Gracey needs emergency stem-cell transplant

Fourteen-month-old Gracelyn Green needs a stem-cell transplant.

The Observatory-based South African Bone Marrow Registry (SABMR) is appealing to the public to get tested to help 14-month-old Gracelyn Green receive a stem-cell transplant.

The 14-month-old from Atlantis, who is also called Gracey, was diagnosed with juvenile myelomonocytic leukaemia (JMML), a rare cancer of the blood that affects young children, and her only chance of survival is a stem-cell transplant.

Gracey is classified as an “emergency transplant case”, which means there’s no time to waste, says the acting head of patient services for the SABMR, Zaahier Isaacs.

The SAMBR is imploring people of colour to get tested to see if they could be a possible stem-cell match.

“In most cases, family members, especially siblings, are generally most suitable, but even then, only 30% of patients are lucky enough to find a suitable match among their relatives. That’s why we must cast the net wider to the public to find the best possible match.”

A match could be found in any race group, as mixed-race people have shared genetics from all over the world, but chances are usually better with the same “genetic demographic”, he says.

“Brave little Gracey has already endured three blocks of chemotherapy that have been unsuccessful. She was diagnosed last August, and time is running out. We are relying on the kindness of a stranger to come to her aid.”

Even at her young age, Gracey has lost a lot already. Her mother, Shanique Green, died last June in a fire at the family’s home in Atlantis.

Her father, Lorenzo Erasmus, says it took a long time to come to terms with Shanique’s death and then to hear the devastating news of Gracey’s illness was just too much to bear.

“Doctors aren’t certain how long she will live without a transplant, but our focus right now is to find the best match. The better the match, the better her survival rate after the procedure.”

Gracey’s aunt, Lizel Solomons, says Gracey’s symptoms first appeared in July last year when she noticed the child’s unusually swollen tummy. “After a general practitioner examined her, an ambulance was dispatched, and they were rushed to the Red Cross War Memorial Children’s Hospital,” she says.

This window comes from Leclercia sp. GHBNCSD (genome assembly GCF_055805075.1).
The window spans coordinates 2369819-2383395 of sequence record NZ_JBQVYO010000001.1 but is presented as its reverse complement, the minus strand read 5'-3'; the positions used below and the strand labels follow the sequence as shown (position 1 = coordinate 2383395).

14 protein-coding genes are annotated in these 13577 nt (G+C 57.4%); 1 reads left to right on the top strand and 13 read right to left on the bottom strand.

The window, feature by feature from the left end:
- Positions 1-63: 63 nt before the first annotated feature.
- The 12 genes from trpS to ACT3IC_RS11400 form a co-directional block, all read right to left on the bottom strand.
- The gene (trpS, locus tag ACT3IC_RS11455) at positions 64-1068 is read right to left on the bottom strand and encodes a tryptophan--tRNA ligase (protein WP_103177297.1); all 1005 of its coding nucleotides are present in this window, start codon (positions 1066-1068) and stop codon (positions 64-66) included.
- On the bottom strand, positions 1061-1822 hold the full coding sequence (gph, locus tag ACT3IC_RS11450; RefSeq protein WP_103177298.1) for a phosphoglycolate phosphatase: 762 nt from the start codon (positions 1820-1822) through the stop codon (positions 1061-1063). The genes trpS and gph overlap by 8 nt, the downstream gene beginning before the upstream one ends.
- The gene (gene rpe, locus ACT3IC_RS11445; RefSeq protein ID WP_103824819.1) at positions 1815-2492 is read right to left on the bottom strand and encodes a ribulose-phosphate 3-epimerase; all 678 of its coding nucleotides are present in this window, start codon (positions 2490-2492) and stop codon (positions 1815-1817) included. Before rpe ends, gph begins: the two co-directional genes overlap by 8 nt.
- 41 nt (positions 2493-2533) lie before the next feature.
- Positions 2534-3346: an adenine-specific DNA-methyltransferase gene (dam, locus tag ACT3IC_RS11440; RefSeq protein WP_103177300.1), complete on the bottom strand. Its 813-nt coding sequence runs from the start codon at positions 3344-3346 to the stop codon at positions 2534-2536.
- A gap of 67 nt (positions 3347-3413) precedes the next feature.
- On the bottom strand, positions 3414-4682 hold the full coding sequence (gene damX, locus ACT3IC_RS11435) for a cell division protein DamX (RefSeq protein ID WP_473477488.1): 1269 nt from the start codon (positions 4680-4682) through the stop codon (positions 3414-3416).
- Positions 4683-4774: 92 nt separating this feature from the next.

“A series of tests showed that Gracey had an enlarged spleen, liver and lymph nodes, which eventually led to a JMML diagnosis. It happens when certain white blood cells, called monocytes and myelocytes, don’t mature as they should,” she says.

Ms Solomons is making a plea to the public to help find a donor for Gracey. “There’s a match waiting for Gracey, but time is running out. We need every single person who can, to register as a donor. If anyone deserves a second chance, Gracey does.”

According to the SABMR, people of colour are heavily under-represented in the registry and it is therefore much more difficult for patients with a diverse ethnic heritage to find a matching donor.

Mr Isaacs says Gracey’s chance of finding a match is about one in 100 000, but the SABMR remains hopeful.

“The likelihood of people from mixed ethnic backgrounds finding a successful match is a mere 37% compared to patients from European descent whose chances are 72%,” he says.

Mr Isaacs says the procedure to donate stem cells is non-invasive and it takes less than a few minutes to sign up at sabmr.co.za. “Anyone in good health, between the ages of 16 and 45 can register,” he says.

Those living in Cape Town and surrounds are encouraged to sign up at a special donor drive that will be held for Gracey on Saturday February 26 at the Atlantis City Mall, Wesfleur Circle, Atlantis, from 10am to 4pm. If you can’t make the donor driver, but want to become a donor, contact the SABMR at 021 447 8638 or email donors@sabmr.co.za. Financial donations can also be made toward the registry’s patient assistance programme at www.sabmr.co.za/donate